Doctors link together to experiment with 'one-stop shopping'

October 17, 2009

As federal lawmakers toil to reform health care, a part of the contentious debate has been playing out successfully in the Indianapolis area for a decade.

At Meridian Health Group practice in Carmel, six physicians and a host of physical therapists, nurse practitioners and physicians’ assistants treat pain as a team.

The intent is to offer one-stop shopping in a specialty—pain—to provide better care at a lower cost. Dr. Dmitry Arbuck founded the model of integration about 10 years ago and thinks it’s the wave of the future.

Democrats and the Obama administration want Medicare to provide more “bundled” payments for groups of doctors who treat long-term patient illnesses.

“In health care, it’s impossible to know it all,” Arbuck said in a Russian accent. “Instead of saying, ‘Go see a doctor,’ we draw advice from each other. One doctor becomes five doctors all at the same time.”

Arbuck explained that his practice treats patients only after other doctors have failed. That means patients often come to him seriously addicted to multiple painkillers—so much so that the painkillers start causing the patients’ pain.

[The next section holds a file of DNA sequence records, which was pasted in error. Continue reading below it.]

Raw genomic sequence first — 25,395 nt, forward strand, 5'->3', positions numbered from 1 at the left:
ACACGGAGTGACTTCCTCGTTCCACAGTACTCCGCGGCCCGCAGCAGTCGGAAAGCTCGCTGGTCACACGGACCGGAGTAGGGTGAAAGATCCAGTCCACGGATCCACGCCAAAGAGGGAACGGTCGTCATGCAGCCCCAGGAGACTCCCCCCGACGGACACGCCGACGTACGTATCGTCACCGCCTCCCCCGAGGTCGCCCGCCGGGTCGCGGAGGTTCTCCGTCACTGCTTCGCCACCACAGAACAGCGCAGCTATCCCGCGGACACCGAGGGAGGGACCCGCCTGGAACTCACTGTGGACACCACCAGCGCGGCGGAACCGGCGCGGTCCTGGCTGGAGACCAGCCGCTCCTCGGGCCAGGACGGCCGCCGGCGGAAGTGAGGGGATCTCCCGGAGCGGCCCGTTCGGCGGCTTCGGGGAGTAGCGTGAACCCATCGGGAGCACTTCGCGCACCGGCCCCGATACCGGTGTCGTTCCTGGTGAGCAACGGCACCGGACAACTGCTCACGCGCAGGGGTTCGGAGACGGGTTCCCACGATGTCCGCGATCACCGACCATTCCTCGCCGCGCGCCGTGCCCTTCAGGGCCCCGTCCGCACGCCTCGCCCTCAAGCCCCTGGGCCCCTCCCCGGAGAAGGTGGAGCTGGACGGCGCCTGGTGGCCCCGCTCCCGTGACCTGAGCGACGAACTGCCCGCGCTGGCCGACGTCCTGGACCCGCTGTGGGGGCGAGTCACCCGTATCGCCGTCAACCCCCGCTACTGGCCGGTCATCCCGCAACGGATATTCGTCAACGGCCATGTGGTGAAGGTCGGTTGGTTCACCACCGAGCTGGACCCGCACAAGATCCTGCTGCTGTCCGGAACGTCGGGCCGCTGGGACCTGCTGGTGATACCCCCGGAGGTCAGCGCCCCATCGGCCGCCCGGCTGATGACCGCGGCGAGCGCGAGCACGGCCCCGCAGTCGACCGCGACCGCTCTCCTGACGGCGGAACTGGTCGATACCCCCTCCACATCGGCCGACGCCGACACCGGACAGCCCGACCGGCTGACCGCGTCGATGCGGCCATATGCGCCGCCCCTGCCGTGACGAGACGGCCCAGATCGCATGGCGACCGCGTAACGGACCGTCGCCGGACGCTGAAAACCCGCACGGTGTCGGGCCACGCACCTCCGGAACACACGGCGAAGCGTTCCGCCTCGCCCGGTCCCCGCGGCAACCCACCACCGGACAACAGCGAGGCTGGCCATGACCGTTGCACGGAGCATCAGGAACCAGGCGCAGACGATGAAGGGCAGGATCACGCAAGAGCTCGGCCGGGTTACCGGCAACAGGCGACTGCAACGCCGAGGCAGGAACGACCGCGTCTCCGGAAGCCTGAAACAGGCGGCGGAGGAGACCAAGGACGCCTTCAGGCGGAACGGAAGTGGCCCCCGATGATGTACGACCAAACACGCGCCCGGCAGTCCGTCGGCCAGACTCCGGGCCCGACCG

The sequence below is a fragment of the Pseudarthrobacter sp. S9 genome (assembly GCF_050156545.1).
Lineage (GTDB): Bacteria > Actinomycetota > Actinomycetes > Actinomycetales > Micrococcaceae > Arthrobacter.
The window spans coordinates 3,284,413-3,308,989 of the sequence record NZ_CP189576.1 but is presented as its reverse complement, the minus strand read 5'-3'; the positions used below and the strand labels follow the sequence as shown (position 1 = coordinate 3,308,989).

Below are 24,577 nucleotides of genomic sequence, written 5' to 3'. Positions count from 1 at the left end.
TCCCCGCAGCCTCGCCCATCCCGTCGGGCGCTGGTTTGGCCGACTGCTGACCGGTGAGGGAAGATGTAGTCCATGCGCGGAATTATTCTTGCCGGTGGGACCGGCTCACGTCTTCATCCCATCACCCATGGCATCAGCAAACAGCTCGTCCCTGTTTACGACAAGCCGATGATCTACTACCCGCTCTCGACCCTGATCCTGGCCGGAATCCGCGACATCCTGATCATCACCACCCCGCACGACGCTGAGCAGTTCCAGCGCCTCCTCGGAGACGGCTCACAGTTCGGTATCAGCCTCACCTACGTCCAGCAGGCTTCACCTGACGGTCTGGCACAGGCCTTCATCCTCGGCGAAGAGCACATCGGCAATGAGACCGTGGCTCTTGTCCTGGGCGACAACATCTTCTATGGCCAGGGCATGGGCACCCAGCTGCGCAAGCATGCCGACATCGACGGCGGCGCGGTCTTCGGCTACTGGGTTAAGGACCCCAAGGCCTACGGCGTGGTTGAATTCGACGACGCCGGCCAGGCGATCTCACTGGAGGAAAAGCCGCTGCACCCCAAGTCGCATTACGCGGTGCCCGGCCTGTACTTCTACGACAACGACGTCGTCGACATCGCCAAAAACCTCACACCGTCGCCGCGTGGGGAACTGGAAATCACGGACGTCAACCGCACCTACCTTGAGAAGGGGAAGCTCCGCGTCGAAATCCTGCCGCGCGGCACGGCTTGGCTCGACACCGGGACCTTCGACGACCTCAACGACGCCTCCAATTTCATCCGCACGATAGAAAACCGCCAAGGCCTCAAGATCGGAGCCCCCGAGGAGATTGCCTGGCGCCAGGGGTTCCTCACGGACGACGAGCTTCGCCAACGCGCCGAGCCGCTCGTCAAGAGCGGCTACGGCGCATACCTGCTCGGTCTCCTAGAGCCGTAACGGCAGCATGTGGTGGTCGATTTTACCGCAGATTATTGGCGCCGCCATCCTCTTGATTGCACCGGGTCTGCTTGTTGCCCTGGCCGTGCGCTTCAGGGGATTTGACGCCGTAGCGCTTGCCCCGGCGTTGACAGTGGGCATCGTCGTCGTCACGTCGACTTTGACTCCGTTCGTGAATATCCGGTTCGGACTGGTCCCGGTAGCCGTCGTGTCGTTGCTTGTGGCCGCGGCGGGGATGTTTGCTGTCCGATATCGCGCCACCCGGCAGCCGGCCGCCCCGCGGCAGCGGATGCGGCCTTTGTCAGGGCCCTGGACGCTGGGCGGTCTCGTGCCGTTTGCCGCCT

A 42-year-old man, for instance, arrived recently complaining of neuropathic pain in one of his legs despite having received a $68,000 spinal cord simulator.

Arbuck recommended a neurologist on staff perform a nerve-conduction study, followed by the prescribing of medications and a physical therapy program—all undertaken by in-house specialists. Even though the patient has returned to work, Arbuck cautioned that such treatments aren’t successful for everyone.

“We try to wrap around all services,” he said. “Our patients are so sick in so many ways. You have 15 different diagnoses, and those are serious conditions, so you can’t say, ‘Just treat that or that.’”

The benefit, Arbuck argued, is that his patients—20 percent of whom receive Medicare benefits—each have their one medical chart, instead of several, which promotes better care at a lower cost.

While still unusual, the idea of combining practices to treat a specific area could become more prevalent as the escalating cost of health care helps drive the debate on how best to revamp the system.

The Senate Finance Committee so far has suggested bundling only hospital and post-acute payments. But signs are arising that bundled payments also may include physicians who perform procedures and treat chronic conditions.

In a speech to the American Medical Association in June, President Obama specifically mentioned bundling by physicians.

“We need to bundle payments so you aren’t paid for every single treatment you offer a patient with a chronic condition like diabetes, but instead are paid for how you treat the overall disease,” he said. “We need to create incentives for physicians to team up—because we know that when that happens, it results in a healthier patient.”

Bundling Medicare payments would dramatically alter the way St. Vincent Heart Center of Indiana operates, said President and CEO John Stewart, particularly because more than half its patients are elderly and need more care than the larger population.

Also, because most private health insurers, such as Indianapolis-based WellPoint Inc., base their payment to doctors on Medicare rates, they’re likely to follow suit.